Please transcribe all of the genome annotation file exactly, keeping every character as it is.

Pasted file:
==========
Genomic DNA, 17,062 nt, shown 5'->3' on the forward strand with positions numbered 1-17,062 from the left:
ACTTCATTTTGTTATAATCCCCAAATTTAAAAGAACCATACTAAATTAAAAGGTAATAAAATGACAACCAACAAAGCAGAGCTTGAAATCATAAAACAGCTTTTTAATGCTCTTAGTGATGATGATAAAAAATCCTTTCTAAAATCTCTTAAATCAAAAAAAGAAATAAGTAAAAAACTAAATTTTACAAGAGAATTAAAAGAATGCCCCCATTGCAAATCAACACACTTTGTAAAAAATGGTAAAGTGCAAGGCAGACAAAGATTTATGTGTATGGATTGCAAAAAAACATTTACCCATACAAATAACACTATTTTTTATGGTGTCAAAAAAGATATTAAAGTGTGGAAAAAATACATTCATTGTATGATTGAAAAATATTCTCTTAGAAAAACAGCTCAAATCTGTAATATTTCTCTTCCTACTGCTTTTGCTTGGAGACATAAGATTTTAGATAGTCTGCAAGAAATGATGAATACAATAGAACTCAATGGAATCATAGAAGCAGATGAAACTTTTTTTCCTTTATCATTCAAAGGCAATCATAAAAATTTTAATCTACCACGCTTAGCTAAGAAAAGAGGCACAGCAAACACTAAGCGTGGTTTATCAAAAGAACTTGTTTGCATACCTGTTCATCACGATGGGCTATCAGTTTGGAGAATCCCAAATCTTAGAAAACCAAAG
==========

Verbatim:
Genomic DNA, 17,062 nt, shown 5'->3' on the forward strand with positions numbered 1-17,062 from the left:
ACTTCATTTTGTTATAATCCCCAAATTTAAAAGAACCATACTAAATTAAAAGGTAATAAAATGACAACCAACAAAGCAGAGCTTGAAATCATAAAACAGCTTTTTAATGCTCTTAGTGATGATGATAAAAAATCCTTTCTAAAATCTCTTAAATCAAAAAAAGAAATAAGTAAAAAACTAAATTTTACAAGAGAATTAAAAGAATGCCCCCATTGCAAATCAACACACTTTGTAAAAAATGGTAAAGTGCAAGGCAGACAAAGATTTATGTGTATGGATTGCAAAAAAACATTTACCCATACAAATAACACTATTTTTTATGGTGTCAAAAAAGATATTAAAGTGTGGAAAAAATACATTCATTGTATGATTGAAAAATATTCTCTTAGAAAAACAGCTCAAATCTGTAATATTTCTCTTCCTACTGCTTTTGCTTGGAGACATAAGATTTTAGATAGTCTGCAAGAAATGATGAATACAATAGAACTCAATGGAATCATAGAAGCAGATGAAACTTTTTTTCCTTTATCATTCAAAGGCAATCATAAAAATTTTAATCTACCACGCTTAGCTAAGAAAAGAGGCACAGCAAACACTAAGCGTGGTTTATCAAAAGAACTTGTTTGCATACCTGTTCATCACGATGGGCTATCAGTTTGGAGAATCCCAAATCTTAGAAAACCAAAG